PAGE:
Home birthing parents turn away from hospitals for a variety of reasons, from a desire for autonomy to financial considerations. Holliday said the flexibility of giving birth at home allowed her to move the delivery, while she was in labor, from her bedroom bathtub to her guest bathtub because there was less light and it was more comfortable for her. 

“I was able to give birth on all fours,” she said. “That's how he came out. I didn't have to give birth on my back or anything like that.”

Holliday said her experience delivering her firstborn was great and credited the outcome to her being at home in a comfortable environment, with trustworthy people and without medication.

“Like my body did everything – the pushing for me – and everything,” Holliday said. “It's literally like, for example, if you're throwing up – when you throw up your body naturally pushes up [vomit].”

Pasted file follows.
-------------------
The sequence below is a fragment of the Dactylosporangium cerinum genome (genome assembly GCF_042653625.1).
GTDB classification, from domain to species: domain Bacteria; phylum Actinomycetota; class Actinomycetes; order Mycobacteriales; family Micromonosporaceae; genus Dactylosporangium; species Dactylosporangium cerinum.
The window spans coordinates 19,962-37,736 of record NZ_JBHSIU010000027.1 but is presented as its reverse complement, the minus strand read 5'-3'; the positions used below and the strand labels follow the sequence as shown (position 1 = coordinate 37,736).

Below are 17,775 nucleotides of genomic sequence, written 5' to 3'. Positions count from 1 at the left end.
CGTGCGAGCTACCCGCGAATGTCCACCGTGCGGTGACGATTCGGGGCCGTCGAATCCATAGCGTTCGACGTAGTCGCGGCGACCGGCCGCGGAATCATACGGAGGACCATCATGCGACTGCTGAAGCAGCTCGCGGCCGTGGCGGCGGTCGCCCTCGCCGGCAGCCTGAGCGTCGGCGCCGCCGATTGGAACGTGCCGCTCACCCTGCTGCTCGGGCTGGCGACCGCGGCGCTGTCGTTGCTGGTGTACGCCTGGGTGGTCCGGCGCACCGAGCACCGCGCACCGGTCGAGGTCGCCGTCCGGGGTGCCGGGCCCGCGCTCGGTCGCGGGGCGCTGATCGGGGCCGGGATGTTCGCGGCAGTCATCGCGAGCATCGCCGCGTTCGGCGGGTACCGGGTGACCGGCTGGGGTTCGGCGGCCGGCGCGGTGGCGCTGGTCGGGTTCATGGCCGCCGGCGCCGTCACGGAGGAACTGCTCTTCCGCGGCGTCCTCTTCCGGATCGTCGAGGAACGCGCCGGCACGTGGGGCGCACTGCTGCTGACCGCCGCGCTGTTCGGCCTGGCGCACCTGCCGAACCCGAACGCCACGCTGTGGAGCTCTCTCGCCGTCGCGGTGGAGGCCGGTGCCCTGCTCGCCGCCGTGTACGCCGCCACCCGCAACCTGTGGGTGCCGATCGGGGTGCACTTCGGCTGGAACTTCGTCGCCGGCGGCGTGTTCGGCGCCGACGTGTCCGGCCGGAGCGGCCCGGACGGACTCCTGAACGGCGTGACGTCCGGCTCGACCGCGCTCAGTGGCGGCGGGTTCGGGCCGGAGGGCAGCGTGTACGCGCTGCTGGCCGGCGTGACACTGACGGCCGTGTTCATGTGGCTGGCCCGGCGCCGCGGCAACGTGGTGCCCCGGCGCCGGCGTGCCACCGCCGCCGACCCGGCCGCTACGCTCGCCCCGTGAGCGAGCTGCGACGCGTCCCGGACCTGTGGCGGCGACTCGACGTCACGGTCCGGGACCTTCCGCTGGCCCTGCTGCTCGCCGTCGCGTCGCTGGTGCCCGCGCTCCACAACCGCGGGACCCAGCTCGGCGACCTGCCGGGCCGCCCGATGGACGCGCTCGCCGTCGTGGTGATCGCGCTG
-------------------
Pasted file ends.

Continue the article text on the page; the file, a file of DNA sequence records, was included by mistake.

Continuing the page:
In early American history, women had an average of seven babies, and it was common for them to dread both the pain and possibility of death during the birthing process. But with new innovations such as the use of birthing forceps and anesthesia, child delivery was modernized and moved out of the home into medical offices with male physicians.

But Holliday is part of a growing number of mothers returning to natural home births. The Centers for Disease Control and Prevention reports the number of home births in Nevada rose from 480 to 593 between from 2018 to 2020, aligned with an upward national trend that has been ongoing since 2004. Still, the option accounts for a small fraction of the approximately 37,000 births in Nevada each year.

“I met with my midwife very often,” Holliday said. “She was amazing. And then my doula, she was amazing as well.”

Ke'Arra Holliday and her baby son on March 6, 2022.

Holliday said she spent less than $5,000 on her home birth, which included a doula, midwife and postpartum care. She paid out of pocket and was able to make payments, which started during her first trimester.

“My doula, our relationship is still going on,” she said. “She does postpartum checkups … If you're having a bad day or your postpartum [depression] is really bad, she'll come and cook your meals and watch your baby while you take a nap or take a shower.”